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Calvente, A., A. P. Alves da Silva, D. Edler, F. A. Carvalho, M. R. Fantinati, A. Zizka, and A. Antonelli. 2023. Spiny but photogenic: amateur sightings complement herbarium specimens to reveal the bioregions of cacti. American Journal of Botany. https://doi.org/10.1002/ajb2.16235

Premise: Cacti are characteristic elements of the Neotropical flora and of major interest for biogeographic, evolutionary, and ecological studies. Here we test global biogeographic boundaries for Neotropical Cactaceae using specimen‐based occurrences coupled with data from visual observations, as a means to tackle the known collection biases in the family.MethodsSpecies richness and record density were assessed for preserved specimens and human observations and a bioregional scheme tailored to Cactaceae was produced using the interactive web application Infomap Bioregions based on data from 261,272 point records cleaned through automated and manual steps.Key ResultsWe find that areas in Mexico and southwestern USA, Eastern Brazil and along the Andean region have the greatest density of records and the highest species richness. Human observations complement information from preserved specimens substantially, especially along the Andes. We propose 24 cacti bioregions, among which the most species‐rich are: northern Mexico/southwestern USA, central Mexico, southern central Mexico, Central America, Mexican Pacific coast, central and southern Andes, northwestern Mexico/extreme southwestern USA, southwestern Bolivia, northeastern Brazil, Mexico/Baja California.ConclusionsThe bioregionalization proposed shows biogeographical boundaries specific to cacti, and can thereby aid further evolutionary, biogeographic, and ecological studies by providing a validated framework for further analyses. This classification builds upon, and is distinctive from, other expert‐derived regionalization schemes for other taxa. Our results showcase how observation data, including citizen‐science records, can complement traditional specimen‐based data for biogeographic research, particularly for taxa with specific specimen collection and preservation challenges and those that are threatened or internationally protected.This article is protected by copyright. All rights reserved.

Chincoya, D. A., S. Arias, F. Vaca-Paniagua, P. Dávila, and S. Solórzano. 2023. Phylogenomics and Biogeography of the Mammilloid Clade Revealed an Intricate Evolutionary History Arose in the Mexican Plateau. Biology 12: 512. https://doi.org/10.3390/biology12040512

Mexico harbors ~45% of world’s cacti species richness. Their biogeography and phylogenomics were integrated to elucidate the evolutionary history of the genera Coryphantha, Escobaria, Mammillaria, Mammilloydia, Neolloydia, Ortegocactus, and Pelecyphora (Mammilloid Clade). We analyzed 52 orthologous loci from 142 complete genomes of chloroplast (103 taxa) to generate a cladogram and a chronogram; in the latter, the ancestral distribution was reconstructed with the Dispersal-Extinction-Cladogenesis model. The ancestor of these genera arose ~7 Mya on the Mexican Plateau, from which nine evolutionary lineages evolved. This region was the site of 52% of all the biogeographical processes. The lineages 2, 3 and 6 were responsible for the colonization of the arid southern territories. In the last 4 Mya, the Baja California Peninsula has been a region of prolific evolution, particularly for lineages 8 and 9. Dispersal was the most frequent process and vicariance had relevance in the isolation of cacti distributed in the south of Mexico. The 70 taxa sampled as Mammillaria were distributed in six distinct lineages; one of these presumably corresponded to this genus, which likely had its center of origin in the southern part of the Mexican Plateau. We recommend detailed studies to further determine the taxonomic circumscription of the seven genera.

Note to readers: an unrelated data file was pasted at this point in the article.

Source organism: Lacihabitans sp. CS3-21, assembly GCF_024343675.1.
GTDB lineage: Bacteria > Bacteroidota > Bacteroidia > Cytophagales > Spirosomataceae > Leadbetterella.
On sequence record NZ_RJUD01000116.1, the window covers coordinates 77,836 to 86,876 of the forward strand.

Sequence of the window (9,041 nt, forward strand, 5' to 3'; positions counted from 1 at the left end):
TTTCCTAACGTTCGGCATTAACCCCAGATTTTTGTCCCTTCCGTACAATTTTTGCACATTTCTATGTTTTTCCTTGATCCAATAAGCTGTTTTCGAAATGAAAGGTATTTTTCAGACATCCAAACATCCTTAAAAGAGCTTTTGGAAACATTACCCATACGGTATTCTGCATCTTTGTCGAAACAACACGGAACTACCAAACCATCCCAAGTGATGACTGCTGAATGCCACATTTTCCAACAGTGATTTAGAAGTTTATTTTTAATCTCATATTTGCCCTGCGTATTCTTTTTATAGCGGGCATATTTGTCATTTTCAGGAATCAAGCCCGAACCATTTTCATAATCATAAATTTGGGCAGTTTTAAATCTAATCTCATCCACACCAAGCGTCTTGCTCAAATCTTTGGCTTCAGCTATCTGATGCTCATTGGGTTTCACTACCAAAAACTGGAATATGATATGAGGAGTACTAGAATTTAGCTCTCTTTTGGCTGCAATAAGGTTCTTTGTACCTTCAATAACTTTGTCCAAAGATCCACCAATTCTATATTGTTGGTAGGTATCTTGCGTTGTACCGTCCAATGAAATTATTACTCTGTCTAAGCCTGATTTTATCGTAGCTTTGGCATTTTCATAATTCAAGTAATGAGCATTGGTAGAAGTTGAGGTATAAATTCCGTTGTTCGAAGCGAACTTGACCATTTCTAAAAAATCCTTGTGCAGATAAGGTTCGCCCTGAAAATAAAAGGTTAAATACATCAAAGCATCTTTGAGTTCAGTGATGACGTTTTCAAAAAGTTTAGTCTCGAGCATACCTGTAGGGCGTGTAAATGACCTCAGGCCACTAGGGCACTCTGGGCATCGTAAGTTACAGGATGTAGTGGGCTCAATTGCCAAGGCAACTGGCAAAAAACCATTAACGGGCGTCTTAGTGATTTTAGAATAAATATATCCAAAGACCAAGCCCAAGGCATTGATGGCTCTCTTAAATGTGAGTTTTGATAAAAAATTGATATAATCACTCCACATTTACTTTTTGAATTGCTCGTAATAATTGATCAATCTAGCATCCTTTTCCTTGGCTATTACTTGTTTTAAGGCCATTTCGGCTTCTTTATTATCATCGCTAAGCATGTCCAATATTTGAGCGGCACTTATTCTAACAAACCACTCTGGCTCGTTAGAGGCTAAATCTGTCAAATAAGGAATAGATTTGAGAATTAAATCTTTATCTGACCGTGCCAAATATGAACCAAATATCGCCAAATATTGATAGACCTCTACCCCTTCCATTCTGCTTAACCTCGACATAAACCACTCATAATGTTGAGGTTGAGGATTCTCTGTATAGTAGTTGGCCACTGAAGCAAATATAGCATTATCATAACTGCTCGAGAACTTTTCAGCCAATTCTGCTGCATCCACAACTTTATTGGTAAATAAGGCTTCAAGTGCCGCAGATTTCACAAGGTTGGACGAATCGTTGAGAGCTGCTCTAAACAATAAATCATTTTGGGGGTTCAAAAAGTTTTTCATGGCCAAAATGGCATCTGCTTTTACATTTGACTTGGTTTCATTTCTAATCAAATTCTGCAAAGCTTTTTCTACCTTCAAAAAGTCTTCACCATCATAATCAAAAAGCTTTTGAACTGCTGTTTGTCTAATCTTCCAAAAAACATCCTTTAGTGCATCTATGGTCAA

Amaral, D. T., I. A. S. Bonatelli, M. Romeiro-Brito, E. M. Moraes, and F. F. Franco. 2022. Spatial patterns of evolutionary diversity in Cactaceae show low ecological representation within protected areas. Biological Conservation 273: 109677. https://doi.org/10.1016/j.biocon.2022.109677

Mapping biodiversity patterns across taxa and environments is crucial to address the evolutionary and ecological dimensions of species distribution, suggesting areas of particular importance for conservation purposes. Within Cactaceae, spatial diversity patterns are poorly explored, as are the abiotic factors that may predict these patterns. We gathered geographic and genetic data from 921 cactus species by exploring both the occurrence and genetic databases, which are tightly associated with drylands, to evaluate diversity patterns, such as phylogenetic diversity and endemism, paleo-, neo-, and superendemism, and the environmental predictor variables of such patterns in a global analysis. Hotspot areas of cacti diversity are scattered along the Neotropical and Nearctic regions, mainly in the desertic portion of Mesoamerica, Caribbean Island, and the dry diagonal of South America. The geomorphological features of these regions may create a complexity of areas that work as locally buffered zones over time, which triggers local events of diversification and speciation. Desert and dryland/dry forest areas comprise paleo- and superendemism and may act as both museums and cradles of species, displaying great importance for conservation. Past climates, topography, soil features, and solar irradiance seem to be the main predictors of distinct endemism types. The hotspot areas that encompass a major part of the endemism cells are outside or poorly covered by formal protection units. The current legally protected areas are not able to conserve the evolutionary diversity of cacti. Given the rapid anthropogenic disturbance, efforts must be reinforced to monitor biodiversity and the environment and to define/plan current and new protected areas.